Header images courtesy of Indre Velaviciute and Joshua J. Cotten (via Unsplash)
With over 200 islands that make up Hong Kong, if there’s one thing we’re definitely not short on, it’s coastline—and where there’s a coast, there’s a little seaside town just waiting to be explored! Whether you’re planning around your next hike, junk trip, or seafood dinner, there’s plenty to do, see, and eat in and around Hong Kong’s varied coastal settlements. From centuries-old fishing villages to up-and-coming residential areas on reclaimed land, here are the best coastal towns to check out in Hong Kong.
This charming Southside town is often likened to the French Riviera and between its charming low-rise buildings, open-air market, and beautiful sea views, it’s easy to see why. (The sizeable French population helps, too.)
Relaxing on the boardwalk with an ice-cold beer in hand is a must when in Stanley, as is rifling through the wares at the market. While there are some typical touristy keepsakes to be found here, there are also plenty of surprises too; board games, Egyptian cotton bedsheets, silk-lined jackets, and affordable art frames, among others. For a souvenir you can eat, check out Stan Café, which some (ahem, us) claim to have “arguably the best baguettes in Hong Kong.”
Click here to check out our full guide to Stanley.
Sun-worshippers will need no introduction to Shek O. It seems like anyone who grew up in Hong Kong has fond memories of beach trips, barbecues, and games of mini-golf in the charming Southside village. While its beach is not as pristine as, say, Ham Tin or Trio Beach, Shek O is beloved by many for its proximity to both the city centre and the famed Dragon’s Back Hike, which starts on Shek O Road—and those in the know will also tell you that it’s home to fantastic Thai restaurants, too!
Click here to check out our neighbourhood guide to Shek O.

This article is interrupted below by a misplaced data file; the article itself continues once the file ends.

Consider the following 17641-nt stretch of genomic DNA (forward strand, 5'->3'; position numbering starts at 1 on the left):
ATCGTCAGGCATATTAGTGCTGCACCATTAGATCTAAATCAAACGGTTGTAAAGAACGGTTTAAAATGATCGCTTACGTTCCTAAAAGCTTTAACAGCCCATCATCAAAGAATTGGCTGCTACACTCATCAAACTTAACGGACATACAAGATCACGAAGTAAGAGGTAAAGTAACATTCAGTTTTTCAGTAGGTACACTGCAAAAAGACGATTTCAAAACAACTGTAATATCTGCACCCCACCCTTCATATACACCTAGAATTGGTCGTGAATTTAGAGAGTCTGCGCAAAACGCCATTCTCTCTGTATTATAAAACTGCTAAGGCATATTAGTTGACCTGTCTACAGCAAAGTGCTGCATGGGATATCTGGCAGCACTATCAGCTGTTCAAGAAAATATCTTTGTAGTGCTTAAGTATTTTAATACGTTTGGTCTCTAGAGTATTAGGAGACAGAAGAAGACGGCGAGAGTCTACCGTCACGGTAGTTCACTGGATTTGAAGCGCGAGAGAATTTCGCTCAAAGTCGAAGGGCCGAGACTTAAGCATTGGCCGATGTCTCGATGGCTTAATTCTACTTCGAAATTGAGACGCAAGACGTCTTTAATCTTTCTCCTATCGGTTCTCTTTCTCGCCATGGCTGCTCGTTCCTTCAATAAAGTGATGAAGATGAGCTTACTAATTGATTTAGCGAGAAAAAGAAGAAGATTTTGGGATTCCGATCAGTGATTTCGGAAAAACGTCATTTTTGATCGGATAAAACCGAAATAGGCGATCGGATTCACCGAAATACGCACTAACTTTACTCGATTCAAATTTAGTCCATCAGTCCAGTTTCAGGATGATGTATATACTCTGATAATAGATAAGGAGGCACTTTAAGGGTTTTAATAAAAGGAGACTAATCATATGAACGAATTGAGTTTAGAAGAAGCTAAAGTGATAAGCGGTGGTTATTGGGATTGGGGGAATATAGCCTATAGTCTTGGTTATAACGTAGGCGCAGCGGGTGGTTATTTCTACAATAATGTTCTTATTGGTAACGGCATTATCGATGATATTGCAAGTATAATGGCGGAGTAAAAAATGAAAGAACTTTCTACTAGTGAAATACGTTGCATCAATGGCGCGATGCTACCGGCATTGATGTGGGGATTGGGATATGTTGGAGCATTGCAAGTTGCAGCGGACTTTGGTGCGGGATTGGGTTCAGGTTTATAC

Surfing and hiking enthusiasts will already be familiar with the white sand beaches and jade-green rock pools of the Sai Kung Peninsula, but Sai Kung Town is just as worth exploring. The Cantonese seafood restaurants along the promenade are on par with those at other fishing villages like Lei Yue Mun or Lamma, with the added bonus of some truly excellent dog-spotting on weekends.
Spend a day taking in the laid-back, convivial atmosphere of Sai Kung and you’ll understand why so many people have decamped to “the sticks”—the combination of natural beauty, friendly residents, and cool independent haunts is enough to convert even the most hardened city slicker. Pick up a new home scent from BeCandle, grab a coffee at one of Sai Kung’s many cafés, and boogie down with some new friends at Ventuno, a waterfront vinyl record and bottle shop owned by Volar’s former resident DJ.
Click here to check out our neighbourhood guide to Sai Kung.
Aberdeen has a tendency to get overlooked by weekend warriors in favour of its flashier Southside neighbours like Stanley and Repulse Bay, but those who are familiar with the rustic charm of this historic seaside town will know it’s well worth a day trip. Fun fact: Aberdeen was originally named Hong Kong, but was soon renamed after people started using “Hong Kong” to refer to the whole territory.